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Links refer, URIs don't (was Re: Fragment Identifiers and Agent Perspectives)

From: Henry S. Thompson <ht@inf.ed.ac.uk>
Date: Thu, 13 Oct 2011 13:54:17 +0100
To: Jonathan Rees <jar@creativecommons.org>
Cc: ashok.malhotra@oracle.com, www-tag@w3.org
Message-ID: <f5bvcrt2gsm.fsf_-_@calexico.inf.ed.ac.uk>
I want to sketch an approaching to rethinking this architectural space
which is similar to but different from Manu's.  For some
background/motivation, interested parties are referred to a recent
talk [1] of the same name.

I think what underlies any number of suggestions about the
introduction/prior existence of some _flexibility_ with respect to
what URIs (with and/or without fragments) identity (e.g. the passages
from 3986 and WebArch which have been quoted, Manu's proposal) is a
more-or-less hidden recognition that the context of use of a URI can,
or even must, be taken into account (alongside the media type of the
document retriev(ed/able) from it, if a fragment is involved) when
determining its referent.

Purely 'linguistic' context of use may be sufficient (what kind of
document does the URI occur in?  What markup, if any, identifies it as
a URI?) in some cases.  In others, not only that, but also the nature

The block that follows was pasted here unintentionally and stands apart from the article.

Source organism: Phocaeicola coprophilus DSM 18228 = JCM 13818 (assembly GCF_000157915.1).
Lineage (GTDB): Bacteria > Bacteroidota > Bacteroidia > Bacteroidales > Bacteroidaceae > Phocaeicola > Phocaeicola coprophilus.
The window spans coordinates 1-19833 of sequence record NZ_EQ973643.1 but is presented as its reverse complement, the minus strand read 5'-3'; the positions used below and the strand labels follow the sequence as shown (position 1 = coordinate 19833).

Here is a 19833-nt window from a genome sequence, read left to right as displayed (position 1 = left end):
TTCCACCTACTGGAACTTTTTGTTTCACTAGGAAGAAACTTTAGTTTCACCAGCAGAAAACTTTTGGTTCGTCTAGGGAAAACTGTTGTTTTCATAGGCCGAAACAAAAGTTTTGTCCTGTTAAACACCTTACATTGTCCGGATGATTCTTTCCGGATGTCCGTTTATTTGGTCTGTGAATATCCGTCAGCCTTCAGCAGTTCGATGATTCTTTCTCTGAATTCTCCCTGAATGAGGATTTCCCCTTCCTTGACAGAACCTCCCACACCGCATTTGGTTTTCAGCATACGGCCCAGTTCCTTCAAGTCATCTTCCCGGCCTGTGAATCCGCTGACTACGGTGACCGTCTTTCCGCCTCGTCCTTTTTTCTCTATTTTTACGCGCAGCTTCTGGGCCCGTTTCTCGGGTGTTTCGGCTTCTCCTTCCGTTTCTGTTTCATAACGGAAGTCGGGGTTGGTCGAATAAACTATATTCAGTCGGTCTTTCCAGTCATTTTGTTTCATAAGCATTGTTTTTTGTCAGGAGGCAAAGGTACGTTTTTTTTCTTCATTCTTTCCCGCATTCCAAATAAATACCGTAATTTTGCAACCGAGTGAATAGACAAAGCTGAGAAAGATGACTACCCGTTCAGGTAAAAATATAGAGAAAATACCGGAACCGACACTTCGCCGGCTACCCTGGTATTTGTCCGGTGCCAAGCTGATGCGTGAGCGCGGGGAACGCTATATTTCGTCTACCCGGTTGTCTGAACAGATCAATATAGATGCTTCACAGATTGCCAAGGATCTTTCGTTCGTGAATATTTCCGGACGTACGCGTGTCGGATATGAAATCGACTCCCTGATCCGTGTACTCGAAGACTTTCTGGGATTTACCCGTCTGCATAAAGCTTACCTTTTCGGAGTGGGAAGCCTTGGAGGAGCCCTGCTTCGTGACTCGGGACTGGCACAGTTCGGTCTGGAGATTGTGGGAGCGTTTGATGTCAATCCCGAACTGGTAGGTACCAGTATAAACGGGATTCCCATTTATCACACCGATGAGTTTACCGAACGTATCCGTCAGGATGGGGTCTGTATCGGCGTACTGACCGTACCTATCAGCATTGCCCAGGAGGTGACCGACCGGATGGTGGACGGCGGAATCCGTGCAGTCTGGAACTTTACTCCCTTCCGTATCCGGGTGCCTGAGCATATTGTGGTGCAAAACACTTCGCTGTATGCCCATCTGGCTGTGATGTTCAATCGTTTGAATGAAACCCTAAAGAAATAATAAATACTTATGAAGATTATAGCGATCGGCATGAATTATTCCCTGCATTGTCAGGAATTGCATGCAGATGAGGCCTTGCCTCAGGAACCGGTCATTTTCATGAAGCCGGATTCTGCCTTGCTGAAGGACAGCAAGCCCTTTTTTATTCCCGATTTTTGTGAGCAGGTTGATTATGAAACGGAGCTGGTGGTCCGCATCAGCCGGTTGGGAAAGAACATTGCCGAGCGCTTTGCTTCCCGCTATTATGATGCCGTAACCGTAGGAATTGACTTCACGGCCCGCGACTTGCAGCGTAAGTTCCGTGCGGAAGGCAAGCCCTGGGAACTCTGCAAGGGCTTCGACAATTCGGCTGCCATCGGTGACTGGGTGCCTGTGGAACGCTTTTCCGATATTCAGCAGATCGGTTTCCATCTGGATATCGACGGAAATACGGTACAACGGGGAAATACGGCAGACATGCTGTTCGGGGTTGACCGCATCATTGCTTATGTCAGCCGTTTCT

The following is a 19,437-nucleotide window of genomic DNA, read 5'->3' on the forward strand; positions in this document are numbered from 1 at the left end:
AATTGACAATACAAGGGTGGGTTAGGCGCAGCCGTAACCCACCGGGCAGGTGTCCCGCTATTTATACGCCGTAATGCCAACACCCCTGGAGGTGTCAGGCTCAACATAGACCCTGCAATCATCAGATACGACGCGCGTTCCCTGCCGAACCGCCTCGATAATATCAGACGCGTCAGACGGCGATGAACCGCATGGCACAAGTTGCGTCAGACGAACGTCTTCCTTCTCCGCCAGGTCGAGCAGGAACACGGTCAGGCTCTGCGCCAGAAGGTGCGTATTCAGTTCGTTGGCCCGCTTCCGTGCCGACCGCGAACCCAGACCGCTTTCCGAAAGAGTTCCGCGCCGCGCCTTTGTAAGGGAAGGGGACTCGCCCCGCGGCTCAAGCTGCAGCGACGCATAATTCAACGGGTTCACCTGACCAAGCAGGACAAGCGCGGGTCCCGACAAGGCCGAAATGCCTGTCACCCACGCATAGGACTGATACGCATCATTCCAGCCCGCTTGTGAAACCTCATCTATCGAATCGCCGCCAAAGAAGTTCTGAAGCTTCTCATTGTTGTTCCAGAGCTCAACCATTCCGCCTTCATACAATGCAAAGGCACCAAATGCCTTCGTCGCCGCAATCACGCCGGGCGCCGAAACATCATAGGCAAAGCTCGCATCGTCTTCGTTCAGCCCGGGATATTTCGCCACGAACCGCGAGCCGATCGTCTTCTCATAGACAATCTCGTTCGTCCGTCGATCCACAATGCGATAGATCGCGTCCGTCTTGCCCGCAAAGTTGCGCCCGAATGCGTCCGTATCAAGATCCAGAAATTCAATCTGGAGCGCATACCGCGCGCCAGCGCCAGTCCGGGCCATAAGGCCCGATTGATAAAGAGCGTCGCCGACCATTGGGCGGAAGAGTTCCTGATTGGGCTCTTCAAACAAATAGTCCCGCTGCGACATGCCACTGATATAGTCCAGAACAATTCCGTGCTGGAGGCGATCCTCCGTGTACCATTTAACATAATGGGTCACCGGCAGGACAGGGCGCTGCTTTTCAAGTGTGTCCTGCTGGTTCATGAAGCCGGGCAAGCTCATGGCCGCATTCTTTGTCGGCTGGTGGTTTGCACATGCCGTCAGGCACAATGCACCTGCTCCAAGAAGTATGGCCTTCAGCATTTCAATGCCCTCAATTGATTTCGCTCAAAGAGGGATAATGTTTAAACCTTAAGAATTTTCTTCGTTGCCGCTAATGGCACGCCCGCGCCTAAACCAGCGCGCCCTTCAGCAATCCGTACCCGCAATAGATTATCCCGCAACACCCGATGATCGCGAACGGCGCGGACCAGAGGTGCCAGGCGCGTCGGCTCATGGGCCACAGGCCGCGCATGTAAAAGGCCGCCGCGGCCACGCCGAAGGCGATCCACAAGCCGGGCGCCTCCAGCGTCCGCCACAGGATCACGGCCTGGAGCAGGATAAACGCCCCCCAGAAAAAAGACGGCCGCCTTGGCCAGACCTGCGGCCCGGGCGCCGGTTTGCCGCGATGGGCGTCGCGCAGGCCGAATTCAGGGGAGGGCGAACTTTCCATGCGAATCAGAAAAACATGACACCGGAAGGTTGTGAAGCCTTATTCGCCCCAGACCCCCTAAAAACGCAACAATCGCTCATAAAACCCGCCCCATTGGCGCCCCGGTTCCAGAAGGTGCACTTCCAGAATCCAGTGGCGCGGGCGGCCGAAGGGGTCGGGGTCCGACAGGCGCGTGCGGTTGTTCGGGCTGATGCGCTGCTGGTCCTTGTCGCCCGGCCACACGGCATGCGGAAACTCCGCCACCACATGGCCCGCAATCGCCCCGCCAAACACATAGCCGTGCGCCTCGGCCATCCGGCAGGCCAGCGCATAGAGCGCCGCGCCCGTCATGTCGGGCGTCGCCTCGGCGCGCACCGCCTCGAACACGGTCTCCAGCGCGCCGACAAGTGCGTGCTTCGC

of the agent (client application, human being, server code, . . .)
that is as it were asking the question [tip-of-the-hat to Larry
Masinter] may be needed.

One distinction in terms of context which might prove useful is
between what I'll call 'actionable' and 'referential' contexts.

 <a href="[URI]">...</a> in a document of some ...html... media type, as
 interpreted by a web browser is an actionable context for the
 contained URI.

 <[URI]> rdf:type ... in a turtle or N3 document as interpreted by an
 RDF processor is a referential context for the contained URI.

Four examples, increasingly contentious:

 1) mailto:nadia@example.com -- in an actionable context this
    identifies a mailbox, in a referential context it identifies a
    person.  The context distinction is the only way I can make sense
    of the discussion at [2].

 2) http://www.example.org/PurchaseOrder.xsd#Items -- in an actionable
    context, e.g. <xi:include href="..."/> in another XML schema
    document being processed by an XInclude-supporting processor, it
    identifies an XML element, whereas in a referential context, it
    identifies the Complex Type Definition component named 'Items' in
    the schema corresponding to the named schema document.

 3) http://example.org/people.html#noah -- in an actionable context
    this identifies an element in an (X)HTML document, in a
    referential context (presuming there's some appropriate RDFa in
    the relevant document) it identifies a person.

 4) http://dbpedia.org/resource/Albert_Einstein -- in an actionable
    context, this identifies an RDF graph, in a referential context it
    identifies a person.


[1] http://www.ltg.ed.ac.uk/~ht/PhilWebURIs.pdf
[2] http://www.w3.org/TR/webarch/#indirect-identification
       Henry S. Thompson, School of Informatics, University of Edinburgh
      10 Crichton Street, Edinburgh EH8 9AB, SCOTLAND -- (44) 131 650-4440
                Fax: (44) 131 651-1426, e-mail: ht@inf.ed.ac.uk
                       URL: http://www.ltg.ed.ac.uk/~ht/
 [mail from me _always_ has a .sig like this -- mail without it is forged spam]
Received on Thursday, 13 October 2011 12:54:49 UTC

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